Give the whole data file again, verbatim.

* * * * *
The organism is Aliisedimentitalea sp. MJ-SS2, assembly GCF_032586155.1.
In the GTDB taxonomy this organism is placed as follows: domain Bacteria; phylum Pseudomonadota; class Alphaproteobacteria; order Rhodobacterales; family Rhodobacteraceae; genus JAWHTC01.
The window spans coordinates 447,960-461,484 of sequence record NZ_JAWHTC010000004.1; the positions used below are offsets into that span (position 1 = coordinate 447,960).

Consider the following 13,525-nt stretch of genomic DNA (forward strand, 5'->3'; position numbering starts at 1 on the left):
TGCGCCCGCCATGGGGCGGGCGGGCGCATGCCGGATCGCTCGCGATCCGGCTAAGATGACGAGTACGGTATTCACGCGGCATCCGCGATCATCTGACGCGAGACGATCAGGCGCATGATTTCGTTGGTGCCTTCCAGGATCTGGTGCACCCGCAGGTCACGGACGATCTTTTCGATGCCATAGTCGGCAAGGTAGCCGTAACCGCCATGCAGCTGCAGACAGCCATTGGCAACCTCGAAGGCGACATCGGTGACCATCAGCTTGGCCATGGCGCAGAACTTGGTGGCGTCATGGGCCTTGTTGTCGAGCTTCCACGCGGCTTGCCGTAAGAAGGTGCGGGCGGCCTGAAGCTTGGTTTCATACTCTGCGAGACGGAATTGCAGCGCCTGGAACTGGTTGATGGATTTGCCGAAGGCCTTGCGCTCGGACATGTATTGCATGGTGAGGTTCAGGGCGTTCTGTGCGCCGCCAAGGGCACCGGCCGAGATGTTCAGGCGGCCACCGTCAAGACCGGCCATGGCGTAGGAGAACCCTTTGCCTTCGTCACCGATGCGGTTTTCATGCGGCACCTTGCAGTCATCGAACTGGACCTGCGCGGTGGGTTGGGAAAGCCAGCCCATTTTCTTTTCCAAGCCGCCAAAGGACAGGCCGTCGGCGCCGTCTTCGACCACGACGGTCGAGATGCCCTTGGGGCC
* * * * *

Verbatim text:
The organism is Aliisedimentitalea sp. MJ-SS2, assembly GCF_032586155.1.
In the GTDB taxonomy this organism is placed as follows: domain Bacteria; phylum Pseudomonadota; class Alphaproteobacteria; order Rhodobacterales; family Rhodobacteraceae; genus JAWHTC01.
The window spans coordinates 447,960-461,484 of sequence record NZ_JAWHTC010000004.1; the positions used below are offsets into that span (position 1 = coordinate 447,960).

Consider the following 13,525-nt stretch of genomic DNA (forward strand, 5'->3'; position numbering starts at 1 on the left):
TGCGCCCGCCATGGGGCGGGCGGGCGCATGCCGGATCGCTCGCGATCCGGCTAAGATGACGAGTACGGTATTCACGCGGCATCCGCGATCATCTGACGCGAGACGATCAGGCGCATGATTTCGTTGGTGCCTTCCAGGATCTGGTGCACCCGCAGGTCACGGACGATCTTTTCGATGCCATAGTCGGCAAGGTAGCCGTAACCGCCATGCAGCTGCAGACAGCCATTGGCAACCTCGAAGGCGACATCGGTGACCATCAGCTTGGCCATGGCGCAGAACTTGGTGGCGTCATGGGCCTTGTTGTCGAGCTTCCACGCGGCTTGCCGTAAGAAGGTGCGGGCGGCCTGAAGCTTGGTTTCATACTCTGCGAGACGGAATTGCAGCGCCTGGAACTGGTTGATGGATTTGCCGAAGGCCTTGCGCTCGGACATGTATTGCATGGTGAGGTTCAGGGCGTTCTGTGCGCCGCCAAGGGCACCGGCCGAGATGTTCAGGCGGCCACCGTCAAGACCGGCCATGGCGTAGGAGAACCCTTTGCCTTCGTCACCGATGCGGTTTTCATGCGGCACCTTGCAGTCATCGAACTGGACCTGCGCGGTGGGTTGGGAAAGCCAGCCCATTTTCTTTTCCAAGCCGCCAAAGGACAGGCCGTCGGCGCCGTCTTCGACCACGACGGTCGAGATGCCCTTGGGGCC